WKK benefitted enormously from my having gone on a three-day seminar about story structure for wannabe Hollywood screenwriters, run by a guy called Robert McKee. It opened my eyes to the classical three act structure, confirmed a lot of things I discovered myself through trial and error (and editing thousands of stories for the Megazine and later 2000 AD). If you ever get the chance and have the money, go on the McKee course. He has his detractors, but those three days did wonders for y writing...
AFter WKK I was fulltime on 2000 AD and simply didn't have the time or energy to pursue my own writing. The itch was there, but I was giving everything I had at the office. In the year 2000 the urge to write got too strong and I quit to go freelance. Happily, my wife promised to support us both financially if I didn't make money - an understanding partner with a decent paying job does wonders for taking the pressure off would-be writers, I highly recommend finding one, if you can. In fact I've made a decent living in the five years sicne going freelance - some years better, some years not.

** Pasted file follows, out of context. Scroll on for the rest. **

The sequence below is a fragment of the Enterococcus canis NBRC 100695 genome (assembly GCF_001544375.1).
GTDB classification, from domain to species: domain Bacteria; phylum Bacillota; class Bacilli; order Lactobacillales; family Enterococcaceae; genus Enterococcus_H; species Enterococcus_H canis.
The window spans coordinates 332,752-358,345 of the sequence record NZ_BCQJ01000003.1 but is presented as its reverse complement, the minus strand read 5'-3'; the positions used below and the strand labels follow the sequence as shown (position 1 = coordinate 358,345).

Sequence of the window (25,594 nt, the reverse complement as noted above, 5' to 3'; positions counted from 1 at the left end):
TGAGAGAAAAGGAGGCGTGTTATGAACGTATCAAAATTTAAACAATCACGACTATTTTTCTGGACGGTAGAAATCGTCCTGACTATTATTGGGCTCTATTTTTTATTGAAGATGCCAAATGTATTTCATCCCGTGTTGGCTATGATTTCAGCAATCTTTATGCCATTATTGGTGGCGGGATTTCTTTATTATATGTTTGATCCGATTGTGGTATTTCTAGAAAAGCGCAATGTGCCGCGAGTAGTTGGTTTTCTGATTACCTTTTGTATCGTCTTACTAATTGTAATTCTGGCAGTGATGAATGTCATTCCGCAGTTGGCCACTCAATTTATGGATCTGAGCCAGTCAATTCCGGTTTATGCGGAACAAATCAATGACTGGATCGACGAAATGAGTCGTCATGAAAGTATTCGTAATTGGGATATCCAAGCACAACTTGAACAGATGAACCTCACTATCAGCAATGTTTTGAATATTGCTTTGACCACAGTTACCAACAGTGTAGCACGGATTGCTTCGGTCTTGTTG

In the last five years I've written 11 novels, 12 audio dramas, 20 issues of The Phantom comic, three non-fiction books, dozens and dozens of non-fiction articles, and a shitload of other stuff. Frequently, one job has led to another, or one editor has led to another. I've hustled for work, I've been turned down a lot and I've had days and weeks when pulling teeth was easier than writing. I've been lucky, but I've also been persistent.
I recognise my limitations, but that doesn't mean I'm content with them. I'm always trying to improve my writing, pushing myself to do better. At the same time, I'm a pragmatist. If I'm writing a novel where I have to sign away my copyright, waive my moral rights and won't ever a reprint fee or royalty, then that novel is only worth a limited amount of my time. hell, I'll be dead in 30 or 40 years, I don't want to be thinking I shouldn't have wasted an extra week polishing that Nightmare on Elm Street novel when I could have been doing something better, something that held out the hope of a royalty, something all of my own creation.